The impending retirement of Microsoft's Jim Allchin and the movement of Ray Ozzie into a more key position at the company provide a glimpse into the future for two of the software industry's most recognizable names.
Allchin's decision to call it quits at the end of the year after the next client version of the Windows operating system (OS) ships solidifies Windows Vista as the legacy for his work at Microsoft, analysts said.
This explains why the software executive has poured his heart and soul into making Windows Vista a significant improvement over the current client version of Windows, Windows XP, said Rob Enderle, principal analyst with the Enderle Group, a research firm in San Jose, California.
"For Allchin, Vista is his end," he said "Vista is his swan song. It's the product he plans to use to showcase his career at Microsoft."
Michael Gartenberg, vice president and research director, Jupiter Research, agreed that Windows is "an impressive legacy to leave behind for the man who spent the last 16 years or so architecting this vision." Allchin joined Microsoft in 1990 and is credited with creating the contemporary Windows OS that has become ubiquitous on PCs.
But the Jupiter analyst also had another, more pragmatic explanation for why Allchin is choosing to step away from Microsoft after Vista ships next year. "I just suspect that other than doing another version of Windows, the man may have some other aspirations in life," Gartenberg said.
While Allchin's retirement will mark the end of an era, Ozzie's appointment to oversee the services strategy of all three Microsoft divisions unveiled Tuesday in a reorganization could represent a new era for the brainchild behind Lotus Notes and founder of Groove Networks.
Ozzie joined Microsoft in March as chief technology officer when the vendor bought Groove, but his role at the company has not been until now clearly defined, at least not in public.
According to Gartenberg, there are still unanswered questions about how Ozzie's new role will play out, particularly because Microsoft Chairman and Chief Software Architect Bill Gates still has such a major role in charting Microsoft's technical course.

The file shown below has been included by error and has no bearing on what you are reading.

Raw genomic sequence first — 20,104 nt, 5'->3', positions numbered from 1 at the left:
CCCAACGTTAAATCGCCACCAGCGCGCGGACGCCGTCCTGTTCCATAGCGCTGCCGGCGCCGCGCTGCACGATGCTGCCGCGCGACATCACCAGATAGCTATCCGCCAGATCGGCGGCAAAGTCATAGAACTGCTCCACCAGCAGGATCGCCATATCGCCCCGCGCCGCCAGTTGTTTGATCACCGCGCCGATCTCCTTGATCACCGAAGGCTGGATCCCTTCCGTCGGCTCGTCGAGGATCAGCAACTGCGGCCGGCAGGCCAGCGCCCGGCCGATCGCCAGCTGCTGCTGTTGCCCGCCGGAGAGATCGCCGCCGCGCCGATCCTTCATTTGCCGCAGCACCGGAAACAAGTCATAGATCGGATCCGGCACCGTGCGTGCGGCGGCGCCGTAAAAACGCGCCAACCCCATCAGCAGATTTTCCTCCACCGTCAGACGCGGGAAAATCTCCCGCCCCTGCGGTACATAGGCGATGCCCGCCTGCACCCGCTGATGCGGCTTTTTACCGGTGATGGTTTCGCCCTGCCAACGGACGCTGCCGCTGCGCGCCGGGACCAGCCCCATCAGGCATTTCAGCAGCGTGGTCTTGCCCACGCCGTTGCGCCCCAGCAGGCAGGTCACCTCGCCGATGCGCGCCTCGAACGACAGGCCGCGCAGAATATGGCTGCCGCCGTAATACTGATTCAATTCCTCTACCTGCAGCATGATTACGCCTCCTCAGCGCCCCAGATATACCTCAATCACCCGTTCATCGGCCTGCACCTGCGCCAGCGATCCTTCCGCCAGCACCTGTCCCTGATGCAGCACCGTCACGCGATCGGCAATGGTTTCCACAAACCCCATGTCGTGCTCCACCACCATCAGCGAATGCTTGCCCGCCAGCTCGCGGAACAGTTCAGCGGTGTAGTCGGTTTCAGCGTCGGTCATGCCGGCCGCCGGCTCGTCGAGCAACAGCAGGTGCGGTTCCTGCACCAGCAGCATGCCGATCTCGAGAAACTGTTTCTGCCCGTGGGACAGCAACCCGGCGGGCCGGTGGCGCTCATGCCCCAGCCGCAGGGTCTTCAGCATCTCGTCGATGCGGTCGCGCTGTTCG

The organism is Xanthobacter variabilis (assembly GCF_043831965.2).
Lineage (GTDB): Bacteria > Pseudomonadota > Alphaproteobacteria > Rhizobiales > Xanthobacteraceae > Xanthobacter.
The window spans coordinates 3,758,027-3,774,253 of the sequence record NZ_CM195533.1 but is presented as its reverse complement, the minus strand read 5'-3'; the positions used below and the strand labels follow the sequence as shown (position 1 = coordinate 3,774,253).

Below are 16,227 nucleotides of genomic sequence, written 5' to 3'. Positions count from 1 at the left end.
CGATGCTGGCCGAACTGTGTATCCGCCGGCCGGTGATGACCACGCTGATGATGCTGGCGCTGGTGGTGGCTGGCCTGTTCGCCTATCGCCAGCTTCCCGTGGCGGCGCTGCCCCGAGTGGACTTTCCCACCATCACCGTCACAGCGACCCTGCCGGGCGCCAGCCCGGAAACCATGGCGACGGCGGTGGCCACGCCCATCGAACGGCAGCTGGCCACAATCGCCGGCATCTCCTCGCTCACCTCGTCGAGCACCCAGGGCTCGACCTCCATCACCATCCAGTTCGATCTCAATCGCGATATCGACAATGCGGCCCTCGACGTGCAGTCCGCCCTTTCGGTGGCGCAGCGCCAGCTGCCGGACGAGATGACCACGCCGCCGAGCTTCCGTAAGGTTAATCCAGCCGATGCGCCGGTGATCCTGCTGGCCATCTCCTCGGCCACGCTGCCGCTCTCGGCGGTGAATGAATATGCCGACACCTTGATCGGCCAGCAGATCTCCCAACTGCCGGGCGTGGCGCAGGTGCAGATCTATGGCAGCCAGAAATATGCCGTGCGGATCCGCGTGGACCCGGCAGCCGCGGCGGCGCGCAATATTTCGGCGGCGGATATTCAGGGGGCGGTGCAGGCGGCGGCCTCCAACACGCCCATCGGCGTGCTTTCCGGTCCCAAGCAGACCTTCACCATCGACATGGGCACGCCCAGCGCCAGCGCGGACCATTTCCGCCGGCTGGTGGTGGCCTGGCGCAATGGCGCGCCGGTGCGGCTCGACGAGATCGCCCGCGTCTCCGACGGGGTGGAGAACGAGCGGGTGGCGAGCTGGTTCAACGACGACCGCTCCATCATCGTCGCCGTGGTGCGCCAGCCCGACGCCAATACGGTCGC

"[It's still unclear] what roles Ray Ozzie going to take vis a vis the role Gates has," Gartenberg said. "Every time there are technical announcements, we're still seeing Bill out there first and foremost, front and center."
Enderle, however, said Ozzie's new position makes him a primary contender to be Gates' heir apparent. "Ray Ozzie, who now has an oversight role second only to Bill Gates himself, is direct in line for Bill's job," said Enderle, who believes Gates will likely retire in about five years at the age of 55.
Enderle compared Ozzie to Linus Torvalds, as not only a technology visionary but also an advocate for developers. He said Microsoft may have placed Ozzie in such a key position to help them win over programmers who prefer Linux as a development platform over Windows.
"Microsoft [has] to be prepared for the future need to adopt certain behaviors that are much more in line with the people who develop and use software," Enderle said. "That's why Ozzie was selected for this role. He is a better analog for Torvalds than anyone else -- someone who can think like Torvalds from the Microsoft point of view to compete."
He added that Ozzie also has a history of favoring employees over customers, so his new, more prominent role could help stymie the recent brain drain at Microsoft.
"With Microsoft bleeding a certain number of people to companies like Google, putting Ozzie in that position sends a message to employees that they will be loved," Enderle said.